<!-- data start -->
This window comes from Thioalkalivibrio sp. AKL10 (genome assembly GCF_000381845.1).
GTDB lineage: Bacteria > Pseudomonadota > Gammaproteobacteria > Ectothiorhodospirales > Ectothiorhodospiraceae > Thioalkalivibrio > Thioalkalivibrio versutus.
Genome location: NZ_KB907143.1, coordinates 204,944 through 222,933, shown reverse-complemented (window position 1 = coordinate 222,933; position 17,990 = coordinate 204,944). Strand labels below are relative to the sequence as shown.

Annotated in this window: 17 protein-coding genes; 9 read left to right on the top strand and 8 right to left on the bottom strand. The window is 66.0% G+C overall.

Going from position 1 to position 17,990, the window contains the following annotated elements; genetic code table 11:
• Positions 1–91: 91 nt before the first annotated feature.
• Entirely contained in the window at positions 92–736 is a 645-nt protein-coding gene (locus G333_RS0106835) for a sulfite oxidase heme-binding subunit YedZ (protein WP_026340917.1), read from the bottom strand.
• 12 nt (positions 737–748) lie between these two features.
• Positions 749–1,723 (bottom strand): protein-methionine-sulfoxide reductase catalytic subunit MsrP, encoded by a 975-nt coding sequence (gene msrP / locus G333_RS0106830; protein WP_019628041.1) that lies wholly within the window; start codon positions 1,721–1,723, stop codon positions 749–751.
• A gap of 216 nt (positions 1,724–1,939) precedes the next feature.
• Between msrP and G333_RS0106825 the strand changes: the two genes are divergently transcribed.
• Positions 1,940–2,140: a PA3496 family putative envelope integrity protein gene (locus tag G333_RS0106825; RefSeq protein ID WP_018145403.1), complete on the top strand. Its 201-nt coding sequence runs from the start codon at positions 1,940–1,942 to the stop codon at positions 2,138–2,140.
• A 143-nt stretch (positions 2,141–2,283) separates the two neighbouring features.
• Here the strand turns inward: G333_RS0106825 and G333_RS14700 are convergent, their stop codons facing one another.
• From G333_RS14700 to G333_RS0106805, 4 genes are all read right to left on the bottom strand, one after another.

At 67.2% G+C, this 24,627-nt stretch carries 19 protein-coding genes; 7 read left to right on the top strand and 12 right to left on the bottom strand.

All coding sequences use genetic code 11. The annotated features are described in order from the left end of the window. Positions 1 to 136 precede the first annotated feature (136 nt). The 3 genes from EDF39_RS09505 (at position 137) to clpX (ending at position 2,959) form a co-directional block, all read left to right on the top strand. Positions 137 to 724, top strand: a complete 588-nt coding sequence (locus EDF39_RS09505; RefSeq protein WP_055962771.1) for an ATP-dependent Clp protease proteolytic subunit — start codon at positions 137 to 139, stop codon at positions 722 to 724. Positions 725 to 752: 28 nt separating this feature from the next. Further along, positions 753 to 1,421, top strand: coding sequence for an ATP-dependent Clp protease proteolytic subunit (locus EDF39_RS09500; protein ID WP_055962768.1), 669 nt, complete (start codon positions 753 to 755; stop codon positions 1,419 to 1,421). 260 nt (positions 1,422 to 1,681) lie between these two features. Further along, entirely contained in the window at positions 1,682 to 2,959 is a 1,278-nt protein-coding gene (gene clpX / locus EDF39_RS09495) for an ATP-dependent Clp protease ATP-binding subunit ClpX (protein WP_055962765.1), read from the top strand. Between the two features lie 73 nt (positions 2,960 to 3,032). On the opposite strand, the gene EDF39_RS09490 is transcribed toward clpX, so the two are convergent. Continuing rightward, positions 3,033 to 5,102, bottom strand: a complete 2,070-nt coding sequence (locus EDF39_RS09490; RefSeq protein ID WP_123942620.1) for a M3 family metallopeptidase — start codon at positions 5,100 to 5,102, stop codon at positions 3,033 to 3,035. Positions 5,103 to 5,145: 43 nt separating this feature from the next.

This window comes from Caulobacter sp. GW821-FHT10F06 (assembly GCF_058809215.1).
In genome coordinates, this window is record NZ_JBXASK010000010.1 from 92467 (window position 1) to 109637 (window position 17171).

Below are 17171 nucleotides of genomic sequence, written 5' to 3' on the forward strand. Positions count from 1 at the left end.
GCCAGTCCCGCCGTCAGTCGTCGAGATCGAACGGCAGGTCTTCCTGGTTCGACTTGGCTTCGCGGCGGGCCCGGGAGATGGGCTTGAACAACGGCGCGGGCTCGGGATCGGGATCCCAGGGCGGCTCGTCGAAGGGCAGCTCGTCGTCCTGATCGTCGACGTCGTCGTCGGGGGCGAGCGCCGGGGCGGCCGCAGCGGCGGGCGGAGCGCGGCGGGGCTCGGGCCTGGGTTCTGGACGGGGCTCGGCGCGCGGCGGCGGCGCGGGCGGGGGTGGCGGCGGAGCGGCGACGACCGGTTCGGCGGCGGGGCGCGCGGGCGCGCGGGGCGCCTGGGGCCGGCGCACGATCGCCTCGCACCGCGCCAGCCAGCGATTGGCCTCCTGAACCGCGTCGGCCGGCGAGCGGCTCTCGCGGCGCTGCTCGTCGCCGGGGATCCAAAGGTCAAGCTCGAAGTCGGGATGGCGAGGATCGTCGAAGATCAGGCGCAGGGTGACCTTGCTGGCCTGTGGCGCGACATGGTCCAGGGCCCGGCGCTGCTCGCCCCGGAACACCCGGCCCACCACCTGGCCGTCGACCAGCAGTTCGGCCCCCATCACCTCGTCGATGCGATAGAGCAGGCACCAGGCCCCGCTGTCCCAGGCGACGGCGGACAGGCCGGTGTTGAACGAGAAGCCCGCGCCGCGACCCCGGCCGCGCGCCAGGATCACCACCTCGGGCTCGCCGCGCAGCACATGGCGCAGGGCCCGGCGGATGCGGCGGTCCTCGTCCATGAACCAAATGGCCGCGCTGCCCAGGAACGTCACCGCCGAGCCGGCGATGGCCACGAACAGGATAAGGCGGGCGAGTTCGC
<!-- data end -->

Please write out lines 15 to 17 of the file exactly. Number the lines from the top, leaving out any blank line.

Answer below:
• From G333_RS14700 to G333_RS0106805, 4 genes are all read right to left on the bottom strand, one after another.

At 67.2% G+C, this 24,627-nt stretch carries 19 protein-coding genes; 7 read left to right on the top strand and 12 right to left on the bottom strand.

All coding sequences use genetic code 11. The annotated features are described in order from the left end of the window. Positions 1 to 136 precede the first annotated feature (136 nt). The 3 genes from EDF39_RS09505 (at position 137) to clpX (ending at position 2,959) form a co-directional block, all read left to right on the top strand. Positions 137 to 724, top strand: a complete 588-nt coding sequence (locus EDF39_RS09505; RefSeq protein WP_055962771.1) for an ATP-dependent Clp protease proteolytic subunit — start codon at positions 137 to 139, stop codon at positions 722 to 724. Positions 725 to 752: 28 nt separating this feature from the next. Further along, positions 753 to 1,421, top strand: coding sequence for an ATP-dependent Clp protease proteolytic subunit (locus EDF39_RS09500; protein ID WP_055962768.1), 669 nt, complete (start codon positions 753 to 755; stop codon positions 1,419 to 1,421). 260 nt (positions 1,422 to 1,681) lie between these two features. Further along, entirely contained in the window at positions 1,682 to 2,959 is a 1,278-nt protein-coding gene (gene clpX / locus EDF39_RS09495) for an ATP-dependent Clp protease ATP-binding subunit ClpX (protein WP_055962765.1), read from the top strand. Between the two features lie 73 nt (positions 2,960 to 3,032). On the opposite strand, the gene EDF39_RS09490 is transcribed toward clpX, so the two are convergent. Continuing rightward, positions 3,033 to 5,102, bottom strand: a complete 2,070-nt coding sequence (locus EDF39_RS09490; RefSeq protein ID WP_123942620.1) for a M3 family metallopeptidase — start codon at positions 5,100 to 5,102, stop codon at positions 3,033 to 3,035. Positions 5,103 to 5,145: 43 nt separating this feature from the next.